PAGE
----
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BC: Morgan Blickley is a seventh grade girl who loves her dog, Wolfy, plays cello (quite well), and is a top student in science, with 101% for the third marking period. She has made it into MADCAP for the third time in a row(MADCAP is a week long camp for people who play violins, violas, and cellos).

FC: Death by Disease | By Morgan Blickley Period 7 Social Studies Period 4 Communications

1: Death By Disease by Morgan Blickley April 13, 2011 Eyer Middle School

2: Janibal's army had been besieging Genoa for a year, when a terrible plague came upon his soldiers. This plague spread easily, so his men were dropping dead quite suddenly. Janibal knew he had to call off the siege, but before he did, he wanted Genoa to know what his men were suffering.

3: He took the infected corpses, loaded them into giant catapults, and shot them into Genoa. The Genoese people threw the bodies into the river, but they weren't fast enough. This is the plague that killed off a third of Europe's population. This is the start of the Black Plague.

4: In Messina, Sicily, there lived three brothers, who lived peacefully in their city. One day, they saw a terribly sick man begging for help. The man had boils the size of apples on his arms and thighs, and he was vomiting blood.

5: Several doctors were examining him and trying to cure him, but nothing worked. The oldest brother pulled his two little brothers away from the man; he didn't want them to get sick like that.

6: This horrible plague spread throughout the town. The sick lie in bed, the healthy tried to flee the town, people dropped dead in the streets, striking fear into the townspeople's hearts. The brothers feared for their own lives, as well as each others.

7: Finally, the first and oldest brother cracked. He was a doctor, but he couldn't understand this phenomenon, so he wished to go to France, the medical capital of the world, to see what the experts had to say.

8: However, the first brother never made it to France. He had gotten the plague even before he left his home. He passed on, all alone in the woods, and died a horrid death.

9: But his last thought was of the wonderful brothers he had left back in Messina; he was filled with happiness as he remembered him and his brothers at Christmastime and Easter, of every last memory that came to mind. He died with a smile on his face.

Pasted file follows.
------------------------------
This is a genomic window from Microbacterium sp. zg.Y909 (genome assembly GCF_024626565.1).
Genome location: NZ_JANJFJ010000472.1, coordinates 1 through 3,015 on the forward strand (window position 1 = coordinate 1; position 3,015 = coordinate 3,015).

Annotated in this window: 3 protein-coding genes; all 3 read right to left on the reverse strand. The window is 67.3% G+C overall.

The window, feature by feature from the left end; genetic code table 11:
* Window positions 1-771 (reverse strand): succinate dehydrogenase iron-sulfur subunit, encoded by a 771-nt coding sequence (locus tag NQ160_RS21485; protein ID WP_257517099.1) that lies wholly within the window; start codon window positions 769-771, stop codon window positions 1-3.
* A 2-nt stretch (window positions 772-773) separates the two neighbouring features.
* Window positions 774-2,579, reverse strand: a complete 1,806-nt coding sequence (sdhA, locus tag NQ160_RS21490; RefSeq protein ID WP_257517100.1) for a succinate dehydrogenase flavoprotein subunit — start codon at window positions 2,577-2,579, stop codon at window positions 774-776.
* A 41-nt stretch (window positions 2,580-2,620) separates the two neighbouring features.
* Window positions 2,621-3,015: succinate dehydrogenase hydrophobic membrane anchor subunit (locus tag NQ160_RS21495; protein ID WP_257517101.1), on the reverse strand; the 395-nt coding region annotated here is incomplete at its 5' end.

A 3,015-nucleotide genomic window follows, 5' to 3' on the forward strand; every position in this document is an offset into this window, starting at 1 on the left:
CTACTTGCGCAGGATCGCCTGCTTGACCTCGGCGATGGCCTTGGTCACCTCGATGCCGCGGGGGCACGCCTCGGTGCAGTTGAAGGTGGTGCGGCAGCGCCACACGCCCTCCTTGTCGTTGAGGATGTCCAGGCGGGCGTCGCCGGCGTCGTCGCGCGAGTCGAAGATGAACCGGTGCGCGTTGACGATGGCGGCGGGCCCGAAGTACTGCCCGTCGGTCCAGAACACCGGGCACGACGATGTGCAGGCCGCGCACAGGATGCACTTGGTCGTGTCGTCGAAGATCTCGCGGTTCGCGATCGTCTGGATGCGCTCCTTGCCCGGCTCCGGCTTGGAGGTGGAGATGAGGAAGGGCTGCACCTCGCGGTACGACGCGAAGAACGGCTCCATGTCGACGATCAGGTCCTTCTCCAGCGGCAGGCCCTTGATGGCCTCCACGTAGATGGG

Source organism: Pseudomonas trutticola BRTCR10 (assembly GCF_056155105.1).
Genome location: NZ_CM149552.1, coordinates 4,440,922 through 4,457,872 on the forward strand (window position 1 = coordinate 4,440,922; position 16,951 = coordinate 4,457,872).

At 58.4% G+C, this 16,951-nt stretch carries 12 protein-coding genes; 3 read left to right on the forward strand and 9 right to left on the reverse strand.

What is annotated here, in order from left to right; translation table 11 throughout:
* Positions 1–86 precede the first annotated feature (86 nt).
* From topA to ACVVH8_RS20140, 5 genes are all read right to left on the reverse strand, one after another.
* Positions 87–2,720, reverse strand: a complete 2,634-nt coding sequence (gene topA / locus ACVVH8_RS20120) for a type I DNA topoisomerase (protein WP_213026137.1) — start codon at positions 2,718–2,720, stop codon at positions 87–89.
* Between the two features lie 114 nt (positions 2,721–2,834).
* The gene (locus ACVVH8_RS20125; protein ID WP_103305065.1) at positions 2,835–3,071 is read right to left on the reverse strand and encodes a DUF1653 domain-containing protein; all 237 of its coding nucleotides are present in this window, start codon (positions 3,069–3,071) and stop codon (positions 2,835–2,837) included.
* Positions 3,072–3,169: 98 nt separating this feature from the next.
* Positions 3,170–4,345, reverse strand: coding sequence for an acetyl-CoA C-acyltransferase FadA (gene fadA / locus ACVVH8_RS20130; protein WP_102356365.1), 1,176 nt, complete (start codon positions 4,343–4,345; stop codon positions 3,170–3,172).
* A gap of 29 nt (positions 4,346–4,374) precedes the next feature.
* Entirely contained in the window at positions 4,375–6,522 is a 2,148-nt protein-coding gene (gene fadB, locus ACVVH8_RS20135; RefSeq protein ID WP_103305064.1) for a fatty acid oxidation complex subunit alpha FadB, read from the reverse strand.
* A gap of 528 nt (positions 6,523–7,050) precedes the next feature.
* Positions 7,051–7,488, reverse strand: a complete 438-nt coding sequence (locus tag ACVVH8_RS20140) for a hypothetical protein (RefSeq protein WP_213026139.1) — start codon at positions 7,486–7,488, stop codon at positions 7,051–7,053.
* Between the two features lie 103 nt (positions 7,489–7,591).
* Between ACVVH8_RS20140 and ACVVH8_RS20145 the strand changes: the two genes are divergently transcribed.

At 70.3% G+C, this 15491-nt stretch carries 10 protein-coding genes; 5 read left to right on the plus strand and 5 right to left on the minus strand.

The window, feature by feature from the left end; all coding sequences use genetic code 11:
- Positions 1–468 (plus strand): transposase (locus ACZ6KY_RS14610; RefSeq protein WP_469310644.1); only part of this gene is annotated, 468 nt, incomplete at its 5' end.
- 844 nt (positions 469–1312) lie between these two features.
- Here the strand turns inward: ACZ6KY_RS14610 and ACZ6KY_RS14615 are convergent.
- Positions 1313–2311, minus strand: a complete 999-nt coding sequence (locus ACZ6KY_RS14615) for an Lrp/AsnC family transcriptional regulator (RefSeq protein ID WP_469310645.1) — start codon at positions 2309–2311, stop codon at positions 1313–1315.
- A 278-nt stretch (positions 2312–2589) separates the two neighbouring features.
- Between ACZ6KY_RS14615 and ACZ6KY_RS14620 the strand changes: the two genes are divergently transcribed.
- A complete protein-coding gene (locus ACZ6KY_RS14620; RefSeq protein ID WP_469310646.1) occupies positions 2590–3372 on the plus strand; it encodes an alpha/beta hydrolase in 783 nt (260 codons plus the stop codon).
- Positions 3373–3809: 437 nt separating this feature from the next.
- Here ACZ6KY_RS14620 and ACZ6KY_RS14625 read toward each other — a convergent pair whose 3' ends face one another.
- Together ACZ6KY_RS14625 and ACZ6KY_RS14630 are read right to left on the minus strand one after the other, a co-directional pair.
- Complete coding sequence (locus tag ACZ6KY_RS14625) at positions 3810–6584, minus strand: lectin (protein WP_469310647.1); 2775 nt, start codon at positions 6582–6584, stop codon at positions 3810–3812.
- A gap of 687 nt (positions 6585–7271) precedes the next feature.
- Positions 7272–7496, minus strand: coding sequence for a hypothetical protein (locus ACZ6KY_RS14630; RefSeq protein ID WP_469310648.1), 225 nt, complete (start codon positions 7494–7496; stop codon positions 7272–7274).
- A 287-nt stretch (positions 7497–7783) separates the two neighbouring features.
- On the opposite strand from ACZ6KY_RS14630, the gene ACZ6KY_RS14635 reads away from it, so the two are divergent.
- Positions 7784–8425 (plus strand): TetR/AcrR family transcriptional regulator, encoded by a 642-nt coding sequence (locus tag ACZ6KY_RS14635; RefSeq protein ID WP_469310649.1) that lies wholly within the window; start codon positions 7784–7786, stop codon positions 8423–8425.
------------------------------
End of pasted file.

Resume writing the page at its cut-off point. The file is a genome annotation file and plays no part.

10: The two remaining brothers were sad that the first brother left. But they carried on with their lives. However, this plague had taken many people into its grip of death, and they were careful to avoid anyone with it. But as the plague spread, the second brother got paranoid.

11: He decided it would be best to leave, but he wouldn't go alone, like his older brother. He would bring his farming dog, Tomas, along with him, for he could not bear to part with his beloved friend. He had a bond, a friendship with his dog that few people had.

12: So the second brother and his dog departed Messina. Together, they set off deeper into Sicily. Unfortunately, the second brother, a mere farmer, already had the plague like his elder brother. He knew he was about to die, so he laid down in a beautiful grassy meadow. Tomas, his dog, laid down on top of him. The buboes, dizziness, and intense pain came to the second brother. He realized he was going. He looked up into a furry face and gave his dog a kiss on the nose. Tomas returned it.

13: The farmer's last thought was that he had one great companion. Then he died. Tomas was heartbroken. The dog knew that his master was dead, but he wouldn't leave his master's arms; he didn't want to live if his best friend wasn't alive. Tomas eventually died of dehydration. Now he and his master could frolic in the meadows of heaven.

14: The last brother, a friar, was upset that his brothers had left him. But life went on. The friar, unlike the priests of the age, was not afraid to go into the houses of the dying to hear them confess their sins. He was not afraid of death, like the priests and people of Messina. He knew that he would indeed die one way or another.

15: So if he should die of the plague, then at least he would know that he had done a good thing by hearing the dying confess. He walked calmly into the houses with no fear of what lay inside. He was the one who knelt by the sick, listening to them and praying for them.

16: Well, eventually the plague took the last remaining brother. But the friar knew that he had done his part. He had done one thing that no priest dared to do. He had walked straight into the houses of death without an ounce of fear. The friar's last thought was of his brothers waiting for him at the Pearly Gates.

17: He passed on. And he found his brothers and Tomas waiting for him at the Pearly Gates. He and his brothers stepped through the gates together. They were reunited once more.

18: The End

19: Works Cited "Black Death." Insecta Inspecta World. Web. 19 Apr. 2011. . Marks, Geoffrey. The Medieval Plague; the Black Death of the Middle Ages. Garden City, NY: Doubleday, 1971. Print. Zahler, Diane. The Black Death. Minneapolis: Twenty- First Century, 2009. Print.

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